Maui offers fabulous hiking, from leisurely coastal paths to more challenging volcanic, rainforest, and mountain terrain
Maui’s natural beauty is best explored on foot and hiking gives visitors the chance to discover the island’s beauty from pristine coastal shorelines to some of the tallest volcanic peaks. Whether a novice or an expert hiker, you’ll be rewarded on Maui’s trails with wonderful hidden waterfalls, lush forests, rare plants, native birds, and unbelievable views. There are many types of hikes, Maui offers something for almost every skill level.
Top Maui Hiking Trails
1. ‘lao Valley State Park
This National Natural Landmark is a favorite of locals and visitors. You can discover amazing flora and fauna along a paved, 0.6-mile trail. It’s a gentle yet challenging climb with stairs to the top of a covered viewing area, but the 360-degree view is worth it. Visiting the Iao Valley State Park in the morning, well before the afternoon rain is a recommended since The Iao Valley is the second wettest place in Hawaii, and the summit receives over an inch of rain per day.
Visit the Iao Valley State Park in the morning before the afternoon rain.
Location: Iao Valley State Park
Mt. Haleakala is the largest dormant volcano in The United States, and the sunrise from its summit is incredible! The summit of Haleakala features more than 30 miles of hiking trails, the shortest being a 1/4 mile. These trails can be extremely strenuous and the high altitude, varying weather conditions, and cold temperatures make Haleakala hikes challenging. The sand inside the volcanic crater is incredibly beautiful with varying colorful layers and extremely rare plants like Haleakala Silverswords can be seen. Most start this adventure by watching the sunrise at the summit, followed by the hike down into the crater for a truly incredible and well-rounded Haleakala experience.
A trip to Haleakala Volcano is usually on people’s Maui must-do list.
3. Pipiwai Trail at Oheo Gulch
This rather remote section of the Haleakala National Park, referred to as the Bamboo Forest Trail and Seven Sacred Pools, (also known as the ‘Ohe’o Gulch) has some the best hiking in Maui that anyone that can walk 4 miles can do. Start at Ohe‘o Gulch, where multiple pools and waterfalls flow, pass a soaring banyan tree, hike through the rainforest, towering bamboo, ginger fields, and smaller falls, until you find the 400ft Waimoku Falls. It will take you between 2 1/2 to 5 hours round trip depending on how you like to hike. 7 Sacred Pools, has more than a dozen terraced waterfalls that are safe for jumping, and swimming.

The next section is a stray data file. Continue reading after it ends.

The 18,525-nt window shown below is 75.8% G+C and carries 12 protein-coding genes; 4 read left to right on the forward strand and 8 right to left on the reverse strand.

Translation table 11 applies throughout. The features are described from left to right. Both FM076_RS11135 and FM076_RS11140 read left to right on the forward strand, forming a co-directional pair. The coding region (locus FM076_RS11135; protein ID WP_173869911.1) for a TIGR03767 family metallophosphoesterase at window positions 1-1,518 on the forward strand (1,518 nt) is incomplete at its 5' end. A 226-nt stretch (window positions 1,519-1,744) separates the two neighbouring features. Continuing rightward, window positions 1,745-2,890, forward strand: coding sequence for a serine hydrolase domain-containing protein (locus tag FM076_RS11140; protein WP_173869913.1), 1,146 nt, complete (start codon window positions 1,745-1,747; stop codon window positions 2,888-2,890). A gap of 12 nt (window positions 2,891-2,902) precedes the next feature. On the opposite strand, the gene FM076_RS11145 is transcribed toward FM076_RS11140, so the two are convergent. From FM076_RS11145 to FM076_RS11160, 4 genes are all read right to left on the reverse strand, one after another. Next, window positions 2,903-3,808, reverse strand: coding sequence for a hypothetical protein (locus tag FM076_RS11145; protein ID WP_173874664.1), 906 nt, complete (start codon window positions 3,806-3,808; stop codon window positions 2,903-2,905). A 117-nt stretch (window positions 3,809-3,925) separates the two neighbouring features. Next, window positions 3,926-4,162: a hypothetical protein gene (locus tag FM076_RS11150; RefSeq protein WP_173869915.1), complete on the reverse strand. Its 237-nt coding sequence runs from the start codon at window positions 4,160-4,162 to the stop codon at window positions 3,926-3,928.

Probably the best hike in Maui.
4. Twin Falls
Along the famous Road to Hana visitors will find this hike at Mile Marker #2, just past Paia. A favorite stop even with kids, Twin Falls is a couple of hours of fun hiking, swimming in a waterfall and jumping off cliffs into the pools. There are two waterfall gravel trails here, both are easy and beautiful with several falls accessible along the trail. There is also a farm stand selling fresh fruit, banana bread, smoothies, fresh-squeezed sugarcane juice, and coconut water straight from the source at the entrance. This area can get crowded at times.
This trail gets muddy after a rain so be prepared.
Difficulty: Easy to Moderate
5. Waihee Ridge Trail
This is a challenging hike with breathtaking views up into the West Maui Mountains. The five-mile West Maui hike will lead you nearly 2,600ft above sea level with panoramic views of the entire island from Kahului Harbor on one side, Makamaka‘ole Falls, Haleakala, the West Maui Mountains, to the island of Molokai and the ocean beyond on the other side. Entry to the trail is located on the northern side of West Maui and trail is never crowded.
A fairly challenging hike with great views.
Location: West Maui
6. Nakalele Blowhole & Sweetheart Rock
Along Honoapiilani Highway around mile marker 38.5 is a short coastal walk leading to a pair of natural wonders. The first, known as the Nakalele Blowhole, connects to an underwater ocean cave, and during high tide, the swell spouts a jet of water high into the air. The second is just next to it: a lava rock wall with a heart-shaped hole punched through by the sea. You’ll need to scale a rocky cliff-side and follow the hand-painted signs along the trail.
Getting too close to the blowhole can be dangerous.
Location: West Maui
Difficulty: Challenging – Use Caution
7. Polipoli Spring State Recreational Area & Forest Reserve
Located on the western slopes of Haleakala is one of the highest elevation hikes other than the crater itself. On these slopes directly above Keokea is an amazing forested tapestry of many species of trees and wildlife. You will need a vehicle with good clearance to get up and down the mountain.
Bring some warm clothes because it can get in the afternoon.
8. Kapalua Coastal Trail
The Kapalua Coastal trail is a flat 3.5-mile walk over wooden boardwalk and volcanic rock trails taking you by 4 of Maui’s most beautiful bays starting at Kapalua Beach and following the path to Namalu Bay and Oneloa Bay then arriving at D.T. Fleming Beach. Enjoy the views of the islands of Lana’i, and Molokai, walking by expensive homes, golf courses, resorts, rock cliffs, tide pools, and sea turtles along some of the island’s prettiest beaches.
The spectacular scenery is worth this short outdoor adventure.